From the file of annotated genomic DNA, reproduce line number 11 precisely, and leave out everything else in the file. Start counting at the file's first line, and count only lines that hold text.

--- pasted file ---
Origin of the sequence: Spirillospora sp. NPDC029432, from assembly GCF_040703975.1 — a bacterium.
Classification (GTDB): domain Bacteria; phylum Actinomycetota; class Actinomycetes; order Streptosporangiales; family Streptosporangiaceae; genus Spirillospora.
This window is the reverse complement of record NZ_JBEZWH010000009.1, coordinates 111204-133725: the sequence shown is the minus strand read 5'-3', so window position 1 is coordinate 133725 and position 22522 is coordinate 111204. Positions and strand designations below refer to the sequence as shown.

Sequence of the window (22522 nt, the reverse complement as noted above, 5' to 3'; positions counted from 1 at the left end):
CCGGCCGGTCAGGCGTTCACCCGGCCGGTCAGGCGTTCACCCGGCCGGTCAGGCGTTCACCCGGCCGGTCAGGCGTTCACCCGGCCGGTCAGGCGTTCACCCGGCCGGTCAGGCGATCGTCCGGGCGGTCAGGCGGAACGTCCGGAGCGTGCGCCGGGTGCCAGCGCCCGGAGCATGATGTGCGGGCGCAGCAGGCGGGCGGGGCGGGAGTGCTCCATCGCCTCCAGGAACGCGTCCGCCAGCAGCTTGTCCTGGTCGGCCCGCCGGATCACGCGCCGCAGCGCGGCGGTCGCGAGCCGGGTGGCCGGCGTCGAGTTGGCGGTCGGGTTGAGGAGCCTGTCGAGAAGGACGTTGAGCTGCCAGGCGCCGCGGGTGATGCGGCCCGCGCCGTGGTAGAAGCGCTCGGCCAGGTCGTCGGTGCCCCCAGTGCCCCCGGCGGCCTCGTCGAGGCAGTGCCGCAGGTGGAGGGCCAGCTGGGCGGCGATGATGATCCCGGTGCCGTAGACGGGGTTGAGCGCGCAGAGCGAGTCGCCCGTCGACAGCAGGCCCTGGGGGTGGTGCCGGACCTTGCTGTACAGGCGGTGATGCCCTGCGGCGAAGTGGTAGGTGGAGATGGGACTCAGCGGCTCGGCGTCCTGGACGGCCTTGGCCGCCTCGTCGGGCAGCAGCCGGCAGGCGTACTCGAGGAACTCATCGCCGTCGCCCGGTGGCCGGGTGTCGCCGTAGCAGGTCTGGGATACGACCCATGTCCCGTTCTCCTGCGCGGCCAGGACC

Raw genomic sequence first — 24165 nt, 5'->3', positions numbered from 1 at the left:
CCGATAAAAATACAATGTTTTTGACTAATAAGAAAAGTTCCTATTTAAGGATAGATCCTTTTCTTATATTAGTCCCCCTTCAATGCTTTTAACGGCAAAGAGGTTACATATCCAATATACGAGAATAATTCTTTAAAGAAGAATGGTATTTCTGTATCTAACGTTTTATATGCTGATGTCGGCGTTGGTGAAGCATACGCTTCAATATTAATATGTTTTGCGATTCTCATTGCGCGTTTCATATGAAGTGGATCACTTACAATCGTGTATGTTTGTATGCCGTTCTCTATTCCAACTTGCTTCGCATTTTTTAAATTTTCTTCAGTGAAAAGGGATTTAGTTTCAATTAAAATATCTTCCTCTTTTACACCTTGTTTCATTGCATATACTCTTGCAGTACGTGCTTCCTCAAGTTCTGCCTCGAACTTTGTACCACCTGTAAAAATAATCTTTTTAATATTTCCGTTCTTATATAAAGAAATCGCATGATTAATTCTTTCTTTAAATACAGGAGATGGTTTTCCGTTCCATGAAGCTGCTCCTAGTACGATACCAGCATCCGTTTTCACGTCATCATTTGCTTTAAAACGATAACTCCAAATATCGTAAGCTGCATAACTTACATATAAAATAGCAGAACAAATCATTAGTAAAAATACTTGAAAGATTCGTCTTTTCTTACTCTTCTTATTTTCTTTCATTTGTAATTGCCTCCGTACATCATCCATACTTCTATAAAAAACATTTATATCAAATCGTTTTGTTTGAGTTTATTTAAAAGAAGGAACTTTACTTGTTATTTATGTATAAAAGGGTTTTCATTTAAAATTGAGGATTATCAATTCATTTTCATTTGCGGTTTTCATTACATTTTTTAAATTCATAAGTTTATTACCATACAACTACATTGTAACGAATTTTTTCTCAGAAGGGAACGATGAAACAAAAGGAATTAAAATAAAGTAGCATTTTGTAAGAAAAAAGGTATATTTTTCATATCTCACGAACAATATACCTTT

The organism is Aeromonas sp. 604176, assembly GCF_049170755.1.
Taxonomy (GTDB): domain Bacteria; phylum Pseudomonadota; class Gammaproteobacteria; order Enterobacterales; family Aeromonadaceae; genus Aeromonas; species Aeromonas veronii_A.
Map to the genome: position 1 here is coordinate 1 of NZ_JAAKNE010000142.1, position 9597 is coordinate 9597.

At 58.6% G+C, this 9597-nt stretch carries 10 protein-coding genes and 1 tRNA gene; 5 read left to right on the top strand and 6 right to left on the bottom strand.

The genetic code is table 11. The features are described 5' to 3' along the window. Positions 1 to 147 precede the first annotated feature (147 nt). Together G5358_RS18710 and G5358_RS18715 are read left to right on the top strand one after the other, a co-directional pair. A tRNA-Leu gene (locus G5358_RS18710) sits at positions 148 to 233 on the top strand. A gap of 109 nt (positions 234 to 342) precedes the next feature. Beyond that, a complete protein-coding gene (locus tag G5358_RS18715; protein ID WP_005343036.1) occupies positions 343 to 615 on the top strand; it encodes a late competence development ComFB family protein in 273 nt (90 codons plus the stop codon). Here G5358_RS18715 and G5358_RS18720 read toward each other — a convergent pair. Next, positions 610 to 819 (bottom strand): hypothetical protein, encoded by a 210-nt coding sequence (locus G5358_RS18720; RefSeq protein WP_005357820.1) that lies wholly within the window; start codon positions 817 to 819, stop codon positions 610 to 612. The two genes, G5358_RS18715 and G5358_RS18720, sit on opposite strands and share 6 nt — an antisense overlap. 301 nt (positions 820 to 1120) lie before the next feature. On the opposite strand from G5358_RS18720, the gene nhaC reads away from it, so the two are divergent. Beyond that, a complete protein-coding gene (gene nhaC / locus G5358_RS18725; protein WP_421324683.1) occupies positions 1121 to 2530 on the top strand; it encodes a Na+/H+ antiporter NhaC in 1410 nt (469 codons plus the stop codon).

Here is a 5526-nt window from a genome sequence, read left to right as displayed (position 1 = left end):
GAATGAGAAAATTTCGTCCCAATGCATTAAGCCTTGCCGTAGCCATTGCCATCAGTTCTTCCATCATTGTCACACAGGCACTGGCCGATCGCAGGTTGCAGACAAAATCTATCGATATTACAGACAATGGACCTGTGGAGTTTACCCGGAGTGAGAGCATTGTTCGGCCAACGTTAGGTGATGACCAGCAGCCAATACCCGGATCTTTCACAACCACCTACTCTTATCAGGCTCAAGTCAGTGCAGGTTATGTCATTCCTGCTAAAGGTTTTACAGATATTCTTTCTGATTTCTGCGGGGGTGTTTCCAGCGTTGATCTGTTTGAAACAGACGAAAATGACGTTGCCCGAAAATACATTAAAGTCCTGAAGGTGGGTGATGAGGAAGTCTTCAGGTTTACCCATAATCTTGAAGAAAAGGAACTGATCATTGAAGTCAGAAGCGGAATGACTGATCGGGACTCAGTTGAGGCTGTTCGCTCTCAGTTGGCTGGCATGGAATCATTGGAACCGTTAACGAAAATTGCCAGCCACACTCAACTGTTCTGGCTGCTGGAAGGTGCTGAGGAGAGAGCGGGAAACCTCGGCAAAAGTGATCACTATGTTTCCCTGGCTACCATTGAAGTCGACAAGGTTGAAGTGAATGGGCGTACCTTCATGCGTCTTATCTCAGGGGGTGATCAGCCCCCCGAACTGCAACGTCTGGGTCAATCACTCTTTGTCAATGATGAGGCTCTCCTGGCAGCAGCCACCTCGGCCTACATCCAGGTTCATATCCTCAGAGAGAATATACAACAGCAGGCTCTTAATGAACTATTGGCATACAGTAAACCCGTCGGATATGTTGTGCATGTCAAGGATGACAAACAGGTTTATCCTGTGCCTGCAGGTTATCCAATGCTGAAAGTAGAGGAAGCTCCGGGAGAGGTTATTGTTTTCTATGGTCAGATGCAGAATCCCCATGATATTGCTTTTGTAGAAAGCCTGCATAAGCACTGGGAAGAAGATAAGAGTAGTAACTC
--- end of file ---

At 58.6% G+C, this 9597-nt stretch carries 10 protein-coding genes and 1 tRNA gene; 5 read left to right on the top strand and 6 right to left on the bottom strand.